Concrete is considered an ideal driveway material thanks to its ability to last for several decades and its maintenance-free nature. Standing around the middle of the pack of driveway materials in terms of price, it represents good value for money.
Some homeowners might consider pouring their own DIY concrete driveway to keep costs down. Although some aspects of concrete work might not seem daunting to experienced DIYers, pouring a driveway is a major project that requires true experience and skill. There is a lot at stake, from the driveway’ structural integrity and safety to its appearance. Getting the final finishing step wrong can mean being stuck with an unattractive driveway for several decades.
Here are 8 reasons that pouring your own concrete driveway should be avoided.
Forming is one of the biggest determinants of whether a cement project will be successful. The forms that hold concrete while it is wet must be placed perfectly accurately and should be double-checked prior to pouring concrete.
However, it is not just the placement that is important; the forms must also be strong enough to stand up to the job. Otherwise, the form could blow out while the concrete is being poured, causing concrete to spread to areas where it is not wanted, which can be a very difficult problem to correct.
Pouring the Driveway Too Thin
One common mistake that people make when trying to pour their own concrete driveway is pouring the concrete too thin. Although concrete is known for being very strong and long-lasting, it will only have these attributes if it is poured in an appropriate thickness. Concrete should never be poured any thinner than four inches for any type of application. However, if heavier vehicles will be using the driveway, a thickness of at least 6 inches is recommended.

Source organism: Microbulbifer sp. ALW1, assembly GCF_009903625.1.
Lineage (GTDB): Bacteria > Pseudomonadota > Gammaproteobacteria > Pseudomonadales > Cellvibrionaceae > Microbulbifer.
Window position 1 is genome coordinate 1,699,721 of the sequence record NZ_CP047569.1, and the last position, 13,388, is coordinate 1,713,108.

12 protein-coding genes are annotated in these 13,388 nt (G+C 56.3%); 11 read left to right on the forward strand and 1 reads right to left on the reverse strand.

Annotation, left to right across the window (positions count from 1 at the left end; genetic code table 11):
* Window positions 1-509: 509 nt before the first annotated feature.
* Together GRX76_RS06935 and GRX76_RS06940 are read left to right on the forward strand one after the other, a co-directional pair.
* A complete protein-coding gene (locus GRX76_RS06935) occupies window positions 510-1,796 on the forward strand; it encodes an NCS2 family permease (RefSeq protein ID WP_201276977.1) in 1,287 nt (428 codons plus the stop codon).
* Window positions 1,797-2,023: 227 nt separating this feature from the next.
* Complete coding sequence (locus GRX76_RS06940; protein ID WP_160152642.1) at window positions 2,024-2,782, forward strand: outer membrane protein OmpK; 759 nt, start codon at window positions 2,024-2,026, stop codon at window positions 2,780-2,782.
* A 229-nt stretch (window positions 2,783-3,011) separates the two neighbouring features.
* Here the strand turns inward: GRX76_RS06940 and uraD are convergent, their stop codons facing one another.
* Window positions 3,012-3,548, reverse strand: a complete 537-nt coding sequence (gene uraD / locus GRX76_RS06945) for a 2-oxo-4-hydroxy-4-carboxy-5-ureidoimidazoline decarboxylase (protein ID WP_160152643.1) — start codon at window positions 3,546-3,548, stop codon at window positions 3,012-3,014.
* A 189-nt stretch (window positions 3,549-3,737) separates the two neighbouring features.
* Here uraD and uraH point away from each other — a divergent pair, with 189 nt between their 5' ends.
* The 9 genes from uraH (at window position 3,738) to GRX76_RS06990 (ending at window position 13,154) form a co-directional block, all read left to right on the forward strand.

Using Cement That Is Too Old
People who are not familiar with concrete are not always able to recognize when they are working with old cement. The active ingredient in concrete, Portland cement, is perishable. Some homeowners may use concrete mix that they have been storing in their garage since their last concrete project, but it is important to avoid using any type of just-add-water concrete mix or cement that is more than a year old. Even newer cement that has hard lumps should not be used for concrete as this indicates the cement was exposed to moisture at some point during its storage and has lost its ability to harden.
Troweling at the Wrong Time
Concrete is traditionally smoothed with a trowel to give it the desired surface texture, and this needs to be carried out at the right moment prior to hardening for the best results. Concrete should ideally be finished once the surface water has dried but while the concrete is still soft enough to be workable.
When it is troweled too early, more surface water will form and that can create a surface that will eventually flake and fail. On the other hand, troweling too late means it will no longer be soft enough to create a smooth surface. It is difficult to know the precise amount of time to wait as this will depend on the air temperature as well as how wet the concrete was when it was poured. This is a determination that is best left to the experts.